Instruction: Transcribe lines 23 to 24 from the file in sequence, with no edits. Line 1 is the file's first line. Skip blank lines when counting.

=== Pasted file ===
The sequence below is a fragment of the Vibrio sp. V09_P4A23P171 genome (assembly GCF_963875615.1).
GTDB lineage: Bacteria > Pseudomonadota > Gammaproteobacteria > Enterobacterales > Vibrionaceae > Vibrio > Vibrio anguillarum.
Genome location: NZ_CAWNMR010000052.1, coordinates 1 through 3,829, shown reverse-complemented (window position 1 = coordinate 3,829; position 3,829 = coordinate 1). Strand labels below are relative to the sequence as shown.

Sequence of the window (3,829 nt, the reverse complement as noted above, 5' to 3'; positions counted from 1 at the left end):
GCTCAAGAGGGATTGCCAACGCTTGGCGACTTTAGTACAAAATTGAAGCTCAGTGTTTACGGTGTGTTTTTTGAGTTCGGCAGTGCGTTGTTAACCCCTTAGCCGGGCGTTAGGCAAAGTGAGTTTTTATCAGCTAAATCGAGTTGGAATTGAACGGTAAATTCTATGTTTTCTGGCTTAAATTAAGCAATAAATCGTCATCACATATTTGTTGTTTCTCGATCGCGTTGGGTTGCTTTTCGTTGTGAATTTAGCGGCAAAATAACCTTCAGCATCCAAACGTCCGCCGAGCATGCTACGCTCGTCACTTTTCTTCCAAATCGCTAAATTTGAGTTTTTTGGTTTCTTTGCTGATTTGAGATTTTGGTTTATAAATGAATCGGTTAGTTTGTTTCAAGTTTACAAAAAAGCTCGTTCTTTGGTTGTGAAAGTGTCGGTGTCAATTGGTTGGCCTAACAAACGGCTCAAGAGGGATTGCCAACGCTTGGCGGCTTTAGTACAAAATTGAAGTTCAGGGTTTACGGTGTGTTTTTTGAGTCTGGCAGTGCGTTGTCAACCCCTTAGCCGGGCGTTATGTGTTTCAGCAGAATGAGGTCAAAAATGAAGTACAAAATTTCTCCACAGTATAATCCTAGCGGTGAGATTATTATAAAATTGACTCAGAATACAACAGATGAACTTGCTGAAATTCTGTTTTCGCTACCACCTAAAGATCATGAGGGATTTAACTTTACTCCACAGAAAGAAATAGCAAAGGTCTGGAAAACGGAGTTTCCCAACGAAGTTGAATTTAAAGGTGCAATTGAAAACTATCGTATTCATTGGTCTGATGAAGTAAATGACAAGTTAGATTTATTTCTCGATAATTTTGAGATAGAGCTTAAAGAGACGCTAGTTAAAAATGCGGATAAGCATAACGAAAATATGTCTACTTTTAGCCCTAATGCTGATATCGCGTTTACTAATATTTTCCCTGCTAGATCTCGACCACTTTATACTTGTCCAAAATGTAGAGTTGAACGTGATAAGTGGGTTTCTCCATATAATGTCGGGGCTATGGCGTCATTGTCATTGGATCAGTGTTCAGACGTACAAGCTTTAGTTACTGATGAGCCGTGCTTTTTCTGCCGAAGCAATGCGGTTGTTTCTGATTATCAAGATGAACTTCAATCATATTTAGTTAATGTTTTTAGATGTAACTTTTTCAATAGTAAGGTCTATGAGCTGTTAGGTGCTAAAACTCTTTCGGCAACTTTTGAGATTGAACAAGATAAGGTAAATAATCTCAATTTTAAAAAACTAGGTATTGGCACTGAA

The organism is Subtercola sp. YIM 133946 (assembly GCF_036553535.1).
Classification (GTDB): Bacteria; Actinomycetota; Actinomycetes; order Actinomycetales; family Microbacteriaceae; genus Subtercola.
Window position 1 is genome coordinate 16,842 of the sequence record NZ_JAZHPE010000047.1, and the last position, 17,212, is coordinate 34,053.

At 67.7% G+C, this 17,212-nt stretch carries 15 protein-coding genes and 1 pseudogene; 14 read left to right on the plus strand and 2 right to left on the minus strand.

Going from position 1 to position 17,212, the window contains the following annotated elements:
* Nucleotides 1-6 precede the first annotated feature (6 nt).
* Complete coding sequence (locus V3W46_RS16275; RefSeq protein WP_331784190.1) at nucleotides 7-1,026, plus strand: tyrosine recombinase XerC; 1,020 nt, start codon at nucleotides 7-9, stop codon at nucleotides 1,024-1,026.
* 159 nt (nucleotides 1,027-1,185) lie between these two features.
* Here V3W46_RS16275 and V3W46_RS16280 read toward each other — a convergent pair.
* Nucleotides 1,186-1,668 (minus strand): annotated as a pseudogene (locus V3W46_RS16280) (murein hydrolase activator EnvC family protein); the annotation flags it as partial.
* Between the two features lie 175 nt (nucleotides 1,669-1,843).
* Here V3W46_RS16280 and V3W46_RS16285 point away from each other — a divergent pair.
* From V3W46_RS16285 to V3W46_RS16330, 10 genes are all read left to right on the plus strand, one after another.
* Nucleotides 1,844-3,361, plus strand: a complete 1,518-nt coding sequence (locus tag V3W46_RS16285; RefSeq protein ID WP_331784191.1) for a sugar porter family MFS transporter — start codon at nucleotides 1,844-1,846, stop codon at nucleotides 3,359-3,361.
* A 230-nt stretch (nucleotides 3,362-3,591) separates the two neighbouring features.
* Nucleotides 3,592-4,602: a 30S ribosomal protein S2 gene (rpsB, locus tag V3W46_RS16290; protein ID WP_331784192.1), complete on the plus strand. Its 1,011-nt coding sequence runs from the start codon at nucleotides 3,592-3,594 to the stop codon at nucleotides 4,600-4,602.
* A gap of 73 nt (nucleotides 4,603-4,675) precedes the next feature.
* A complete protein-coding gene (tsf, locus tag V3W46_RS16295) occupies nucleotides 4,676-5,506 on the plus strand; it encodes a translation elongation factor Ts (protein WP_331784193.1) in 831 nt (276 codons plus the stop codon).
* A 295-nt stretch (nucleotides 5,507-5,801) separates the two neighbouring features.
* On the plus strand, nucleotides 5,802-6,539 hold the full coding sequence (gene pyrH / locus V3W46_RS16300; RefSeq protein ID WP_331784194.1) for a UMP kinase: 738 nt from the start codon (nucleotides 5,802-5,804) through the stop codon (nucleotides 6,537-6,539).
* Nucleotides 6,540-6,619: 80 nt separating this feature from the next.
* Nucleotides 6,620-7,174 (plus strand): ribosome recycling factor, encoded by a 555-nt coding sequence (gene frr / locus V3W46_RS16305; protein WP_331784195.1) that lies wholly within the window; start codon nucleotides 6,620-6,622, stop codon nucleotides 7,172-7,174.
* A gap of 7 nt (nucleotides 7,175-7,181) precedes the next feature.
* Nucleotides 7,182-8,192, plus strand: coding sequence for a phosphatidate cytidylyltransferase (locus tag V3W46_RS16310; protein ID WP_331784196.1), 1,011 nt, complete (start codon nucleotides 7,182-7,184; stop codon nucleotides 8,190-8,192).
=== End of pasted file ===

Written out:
* A complete protein-coding gene (tsf, locus tag V3W46_RS16295) occupies nucleotides 4,676-5,506 on the plus strand; it encodes a translation elongation factor Ts (protein WP_331784193.1) in 831 nt (276 codons plus the stop codon).
* A 295-nt stretch (nucleotides 5,507-5,801) separates the two neighbouring features.